We all know that making a good first impression is vital, and the same rule of thumb applies to your company's social profiles. Having something that is eye-catching and interesting can make or break whether or not someone will like, follow, comment, share, retweet, favorite, up-vote or pin something from your page.
Okay, so how do you do it?
First things first - you need to nail down an appropriate graphic. This can come from your own personal photos, stock images or, if you have the wizarding skills to run any design software efficiently and practically, you can make it from scratch. Humans process images much more quickly than text, so doubling down on an interesting graphic is key.
When you add your text overlay, the classic saying "less is more" absolutely applies. Keep it simple with the title and don't try to be fancy with some extravagant font. (Pro tip: If you plan on boosting a post on Facebook, keep in mind the 20 percent rule - graphics boosted on Facebook with less than 20 percent will perform better than those with more than 20 percent.)
Remember the most likely places where your work will be seen. We all know that mobile is where your largest group of views are going to be coming from, so making sure that your graphics are created to be viewed vertically or as a square will help you keep view counts in the black.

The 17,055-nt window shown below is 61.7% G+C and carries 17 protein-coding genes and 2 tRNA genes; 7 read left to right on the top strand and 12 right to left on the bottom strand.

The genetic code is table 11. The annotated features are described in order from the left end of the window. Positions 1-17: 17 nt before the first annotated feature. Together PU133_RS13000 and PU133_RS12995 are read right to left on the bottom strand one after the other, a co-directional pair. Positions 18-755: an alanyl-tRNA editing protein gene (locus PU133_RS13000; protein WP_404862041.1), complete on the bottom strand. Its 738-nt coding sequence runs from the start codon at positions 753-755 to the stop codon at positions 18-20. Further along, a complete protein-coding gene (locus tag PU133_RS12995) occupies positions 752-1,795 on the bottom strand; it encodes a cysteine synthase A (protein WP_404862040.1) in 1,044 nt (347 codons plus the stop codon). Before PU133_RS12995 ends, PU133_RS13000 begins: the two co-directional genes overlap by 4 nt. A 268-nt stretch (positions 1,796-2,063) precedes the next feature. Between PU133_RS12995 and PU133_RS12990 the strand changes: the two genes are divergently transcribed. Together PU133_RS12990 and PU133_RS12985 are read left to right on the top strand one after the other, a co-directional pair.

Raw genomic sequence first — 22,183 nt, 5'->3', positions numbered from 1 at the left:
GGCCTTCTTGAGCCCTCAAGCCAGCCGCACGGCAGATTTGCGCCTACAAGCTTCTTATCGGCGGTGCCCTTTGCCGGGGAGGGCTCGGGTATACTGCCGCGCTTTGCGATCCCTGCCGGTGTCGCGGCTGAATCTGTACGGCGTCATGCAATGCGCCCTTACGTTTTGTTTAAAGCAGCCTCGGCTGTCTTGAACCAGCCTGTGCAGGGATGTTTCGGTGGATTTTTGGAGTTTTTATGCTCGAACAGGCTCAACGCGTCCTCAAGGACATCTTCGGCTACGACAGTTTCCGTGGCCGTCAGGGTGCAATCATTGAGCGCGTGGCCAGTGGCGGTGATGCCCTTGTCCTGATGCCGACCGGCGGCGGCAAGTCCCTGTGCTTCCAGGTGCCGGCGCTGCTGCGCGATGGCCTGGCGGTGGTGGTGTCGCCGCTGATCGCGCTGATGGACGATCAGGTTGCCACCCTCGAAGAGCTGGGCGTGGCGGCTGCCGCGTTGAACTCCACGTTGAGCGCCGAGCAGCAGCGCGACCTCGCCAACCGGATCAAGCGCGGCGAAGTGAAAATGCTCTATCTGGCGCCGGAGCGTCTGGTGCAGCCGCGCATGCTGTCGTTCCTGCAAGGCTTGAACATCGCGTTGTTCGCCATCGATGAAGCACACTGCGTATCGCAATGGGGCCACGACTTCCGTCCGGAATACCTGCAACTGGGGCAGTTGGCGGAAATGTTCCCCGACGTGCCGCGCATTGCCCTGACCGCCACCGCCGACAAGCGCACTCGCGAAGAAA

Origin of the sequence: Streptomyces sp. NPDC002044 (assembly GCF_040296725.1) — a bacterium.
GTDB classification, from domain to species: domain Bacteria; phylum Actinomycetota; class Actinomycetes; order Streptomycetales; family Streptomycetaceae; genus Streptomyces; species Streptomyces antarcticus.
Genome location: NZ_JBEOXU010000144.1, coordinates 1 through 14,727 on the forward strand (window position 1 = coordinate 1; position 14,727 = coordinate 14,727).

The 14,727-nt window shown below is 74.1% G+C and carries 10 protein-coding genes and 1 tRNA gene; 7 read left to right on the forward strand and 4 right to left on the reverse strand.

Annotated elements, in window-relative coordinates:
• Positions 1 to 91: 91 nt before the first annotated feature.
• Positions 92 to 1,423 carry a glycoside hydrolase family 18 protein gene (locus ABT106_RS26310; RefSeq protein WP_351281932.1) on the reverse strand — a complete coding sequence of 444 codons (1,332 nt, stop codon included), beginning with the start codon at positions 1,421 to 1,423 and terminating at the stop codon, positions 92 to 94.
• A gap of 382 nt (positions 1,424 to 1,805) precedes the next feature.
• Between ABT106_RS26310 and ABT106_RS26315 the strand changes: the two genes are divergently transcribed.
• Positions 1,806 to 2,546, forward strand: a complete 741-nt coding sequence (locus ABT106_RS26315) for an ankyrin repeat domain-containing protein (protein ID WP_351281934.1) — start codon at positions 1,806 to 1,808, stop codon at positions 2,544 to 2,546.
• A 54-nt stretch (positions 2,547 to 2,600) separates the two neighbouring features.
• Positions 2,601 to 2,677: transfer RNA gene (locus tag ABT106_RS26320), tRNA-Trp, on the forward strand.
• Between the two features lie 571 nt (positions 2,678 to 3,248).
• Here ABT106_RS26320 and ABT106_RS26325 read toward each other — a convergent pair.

Keeping all these tips in mind, don't forget to be unique! It's ok to be creative and come up with your own graphic identity - actually it's recommended. Creating your own style is a good way to show others your skills and keep them interested and wanting to share with others. If design ability is a hurdle for you or you need to turn around a graphic quickly, simple and easy ones can be created on a site such as Canva.com. It's a free service that allows those who don't have Photoshop or InDesign skills to make graphics in a pinch. It's no replacement for the care a true designer would offer your social branding, but it's an alternative when you're in a time crunch.
Kristi is always putting her vast industry experience - petroleum, athletics, food service and healthcare, to name a few - and creative strategizing to good use, except of course for when she's wakesurfing. (Didn't think you could be a surfer in South Dakota? That's just how resourceful Kristi is.) She's a problem solver with a designer's eye.